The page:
Nine billion. According to the United Nation’s Food and Agriculture Organization (FAO) that’ll be the world’s population in 2050. And the FAO’s worried. To feed everyone, they project we’d need to double — double — current food growing facilities. And solving that means, in part, casting hungry eyes at foodstuffs that have traditionally been unappetising to Western audiences.

Insects, according to an extensive report by the FAO, are readily available, cost-effective and easy to rear, have low environmental impact (they yield a whopping 12 times as much protein per kg of feed as beef), and are highly nutritious. They’re proven too: 2bn people around the world already eat any of 1,900 species of insect including wasp larva, mealworms and locusts.

As as a result, a small hive of startups and media are buzzing around insect foodstuffs: Fast Company estimates the market is worth $20m, with players like Six Foods, Ento and Bitty Foods emerging across the world. This year saw the inaugural Insects To Feed The World conference in Ede, Holland, attended by 450 experts from 45 countries in the field of entomophagy.

A tasty challenge

IDEO has a food studio in San Francisco devoted to new products, but it’s the publicity around the future of sustainable protein production that led to us eating crickets. Specifically, London-based industrial designer Ben Forman’s wife. After reading about insects as a food source, she wondered aloud whether IDEO could make bugs palatable, which led Ben to gather a small team in the studio, and set ourselves a three-day-long Design Boost (immediately dubbed the Bug Boost): how might we make insects appealing as a food stuff in the west? Could we make responsible consumption sexy, and widespread?

IDEO teams tackle problems, in part, by looking at them through the lenses of feasibility and viability. In terms of solutions for feeding the world, bugs fit both. And yet, they’re still insects. The other lens of that IDEO framework — and the most important — is desirability. And here’s where the problem lies.

Day one of the Bug Boost would explore reactions to eating insects, dig into feelings around disgust, and ways to overcome fear, concerns and learned behaviours. Day two would be brainstorming products, brands and packaging and building them, while day three would see us test prototypes with the studio, and iterate them based on feedback.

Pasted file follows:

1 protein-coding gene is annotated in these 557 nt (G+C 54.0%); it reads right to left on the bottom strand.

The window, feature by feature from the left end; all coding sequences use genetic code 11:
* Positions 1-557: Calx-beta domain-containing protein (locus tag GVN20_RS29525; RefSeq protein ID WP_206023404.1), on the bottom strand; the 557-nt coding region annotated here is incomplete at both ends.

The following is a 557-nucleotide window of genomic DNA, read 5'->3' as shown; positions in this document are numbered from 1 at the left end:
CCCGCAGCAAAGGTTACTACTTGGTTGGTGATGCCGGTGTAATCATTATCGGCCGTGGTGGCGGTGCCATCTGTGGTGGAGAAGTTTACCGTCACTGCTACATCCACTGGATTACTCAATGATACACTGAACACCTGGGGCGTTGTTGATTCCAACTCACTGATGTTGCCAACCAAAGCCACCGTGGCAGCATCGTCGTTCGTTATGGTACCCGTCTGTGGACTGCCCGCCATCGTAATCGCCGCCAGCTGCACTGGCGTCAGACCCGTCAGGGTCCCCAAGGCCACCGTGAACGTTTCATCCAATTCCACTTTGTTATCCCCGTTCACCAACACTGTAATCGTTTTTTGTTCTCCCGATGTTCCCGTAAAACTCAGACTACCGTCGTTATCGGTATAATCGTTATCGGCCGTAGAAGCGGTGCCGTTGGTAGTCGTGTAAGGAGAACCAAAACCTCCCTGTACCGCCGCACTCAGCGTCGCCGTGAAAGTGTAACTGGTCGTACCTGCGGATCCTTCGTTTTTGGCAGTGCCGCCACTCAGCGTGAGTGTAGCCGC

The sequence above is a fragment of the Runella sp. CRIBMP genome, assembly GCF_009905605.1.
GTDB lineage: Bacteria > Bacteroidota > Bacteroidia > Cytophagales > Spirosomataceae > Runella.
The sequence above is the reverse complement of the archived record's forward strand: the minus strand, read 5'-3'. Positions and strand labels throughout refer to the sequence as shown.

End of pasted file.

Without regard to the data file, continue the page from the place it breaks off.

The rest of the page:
We came away better understanding people’s suspicion of new foods, the importance of naming and normalisation, how premium, provenance and production process affect perceptions, and what people are prepared to feed their kids.

Day one: Disgus-testing

Over the first day, Kate quizzed the studio about existing insect food products we’d bought. Reactions ranging from the curious, to outright revulsion.

Even among a group of open-minded Londoners, insects are seen as gross — they elicited shrieks among some people. Psychologically the smell of dessicated crickets was enough to put people off, let alone the sight and taste, which lingered and was off-putting to many.

Cleanliness turned out to be a big theme too: where did the creepy crawlies come from, what had they been fed on, and were they diseased? The distaste was heightened by wings, eyes and legs: anything, in short, that signalled insect-ness.

A Mintel survey from 2014 found that 21% of Germans, 26% of Americans, 27% of Brits and 52% of Chinese people who hadn’t eaten insects before would try them.

But it was relative, Kate found. Dried crickets aren’t easy identifiable, and so were more palatable than the blatantly ‘buggy’ locusts. Moreover we were surprised at how quickly people’s attitudes changed: what started out as a daunting dare quickly normalised to become no big deal.

Day two: Making a meal of it

The following day, faint bread-like smells started wafting through the studio, as Kate and interaction designer Miha baked the insights we’d gleaned into a bountiful, bug-filled menu of prototype snacks, drinks and cooking ingredients.

Four sacrificial concept areas emerged for testing: Ingredients, Superfoods, Premium and Kids Snacks. Communications designers Jesse and Jack, meanwhile, designed packaging and branding concepts — from exclusive to everyday, functional to fun — and presented in sachets, plastic bottles and glass jars.

Sacrificial concept one, Ingredients. We don’t normally eat bugs, and certainly don’t know how to prepare them, but we might if they replaced an existing ingredient. Enter the exotic sounding ‘Gugua’, replete with sophisticated glass jar and label, and the innocuous sounding ‘Entoflour’.